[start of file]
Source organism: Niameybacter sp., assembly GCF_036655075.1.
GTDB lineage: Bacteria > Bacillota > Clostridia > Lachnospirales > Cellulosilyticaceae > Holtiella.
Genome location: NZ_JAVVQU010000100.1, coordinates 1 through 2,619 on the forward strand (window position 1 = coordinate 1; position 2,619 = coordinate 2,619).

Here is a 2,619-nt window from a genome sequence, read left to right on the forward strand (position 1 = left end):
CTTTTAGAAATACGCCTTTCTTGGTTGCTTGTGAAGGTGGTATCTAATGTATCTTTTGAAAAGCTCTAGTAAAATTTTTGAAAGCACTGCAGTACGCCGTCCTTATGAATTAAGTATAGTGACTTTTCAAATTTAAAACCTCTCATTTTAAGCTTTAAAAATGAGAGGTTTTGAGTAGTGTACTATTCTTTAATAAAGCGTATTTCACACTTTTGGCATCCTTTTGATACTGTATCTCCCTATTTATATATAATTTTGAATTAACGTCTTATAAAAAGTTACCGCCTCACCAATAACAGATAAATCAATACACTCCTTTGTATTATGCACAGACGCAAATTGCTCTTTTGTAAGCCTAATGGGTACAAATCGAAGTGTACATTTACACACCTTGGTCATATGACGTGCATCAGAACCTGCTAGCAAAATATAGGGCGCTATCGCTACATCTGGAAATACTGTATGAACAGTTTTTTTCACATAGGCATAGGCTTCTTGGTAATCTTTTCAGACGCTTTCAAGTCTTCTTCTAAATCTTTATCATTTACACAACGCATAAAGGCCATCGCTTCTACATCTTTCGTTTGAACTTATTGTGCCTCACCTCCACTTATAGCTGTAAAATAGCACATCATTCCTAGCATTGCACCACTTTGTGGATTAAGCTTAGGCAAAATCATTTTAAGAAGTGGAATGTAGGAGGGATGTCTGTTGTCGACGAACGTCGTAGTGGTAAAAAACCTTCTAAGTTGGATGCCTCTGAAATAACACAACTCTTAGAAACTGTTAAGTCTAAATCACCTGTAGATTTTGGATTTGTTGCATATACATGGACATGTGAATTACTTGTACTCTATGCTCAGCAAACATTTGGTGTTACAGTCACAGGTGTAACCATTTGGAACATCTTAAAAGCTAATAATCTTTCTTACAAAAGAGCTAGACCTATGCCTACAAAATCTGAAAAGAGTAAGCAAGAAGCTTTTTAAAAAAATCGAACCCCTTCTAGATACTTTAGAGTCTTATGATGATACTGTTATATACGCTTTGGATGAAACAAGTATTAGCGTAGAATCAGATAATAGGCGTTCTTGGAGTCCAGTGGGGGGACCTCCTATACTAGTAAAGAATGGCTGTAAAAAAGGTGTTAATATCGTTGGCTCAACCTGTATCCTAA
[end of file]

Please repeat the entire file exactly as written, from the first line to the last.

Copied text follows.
Source organism: Niameybacter sp., assembly GCF_036655075.1.
GTDB lineage: Bacteria > Bacillota > Clostridia > Lachnospirales > Cellulosilyticaceae > Holtiella.
Genome location: NZ_JAVVQU010000100.1, coordinates 1 through 2,619 on the forward strand (window position 1 = coordinate 1; position 2,619 = coordinate 2,619).

Here is a 2,619-nt window from a genome sequence, read left to right on the forward strand (position 1 = left end):
CTTTTAGAAATACGCCTTTCTTGGTTGCTTGTGAAGGTGGTATCTAATGTATCTTTTGAAAAGCTCTAGTAAAATTTTTGAAAGCACTGCAGTACGCCGTCCTTATGAATTAAGTATAGTGACTTTTCAAATTTAAAACCTCTCATTTTAAGCTTTAAAAATGAGAGGTTTTGAGTAGTGTACTATTCTTTAATAAAGCGTATTTCACACTTTTGGCATCCTTTTGATACTGTATCTCCCTATTTATATATAATTTTGAATTAACGTCTTATAAAAAGTTACCGCCTCACCAATAACAGATAAATCAATACACTCCTTTGTATTATGCACAGACGCAAATTGCTCTTTTGTAAGCCTAATGGGTACAAATCGAAGTGTACATTTACACACCTTGGTCATATGACGTGCATCAGAACCTGCTAGCAAAATATAGGGCGCTATCGCTACATCTGGAAATACTGTATGAACAGTTTTTTTCACATAGGCATAGGCTTCTTGGTAATCTTTTCAGACGCTTTCAAGTCTTCTTCTAAATCTTTATCATTTACACAACGCATAAAGGCCATCGCTTCTACATCTTTCGTTTGAACTTATTGTGCCTCACCTCCACTTATAGCTGTAAAATAGCACATCATTCCTAGCATTGCACCACTTTGTGGATTAAGCTTAGGCAAAATCATTTTAAGAAGTGGAATGTAGGAGGGATGTCTGTTGTCGACGAACGTCGTAGTGGTAAAAAACCTTCTAAGTTGGATGCCTCTGAAATAACACAACTCTTAGAAACTGTTAAGTCTAAATCACCTGTAGATTTTGGATTTGTTGCATATACATGGACATGTGAATTACTTGTACTCTATGCTCAGCAAACATTTGGTGTTACAGTCACAGGTGTAACCATTTGGAACATCTTAAAAGCTAATAATCTTTCTTACAAAAGAGCTAGACCTATGCCTACAAAATCTGAAAAGAGTAAGCAAGAAGCTTTTTAAAAAAATCGAACCCCTTCTAGATACTTTAGAGTCTTATGATGATACTGTTATATACGCTTTGGATGAAACAAGTATTAGCGTAGAATCAGATAATAGGCGTTCTTGGAGTCCAGTGGGGGGACCTCCTATACTAGTAAAGAATGGCTGTAAAAAAGGTGTTAATATCGTTGGCTCAACCTGTATCCTAA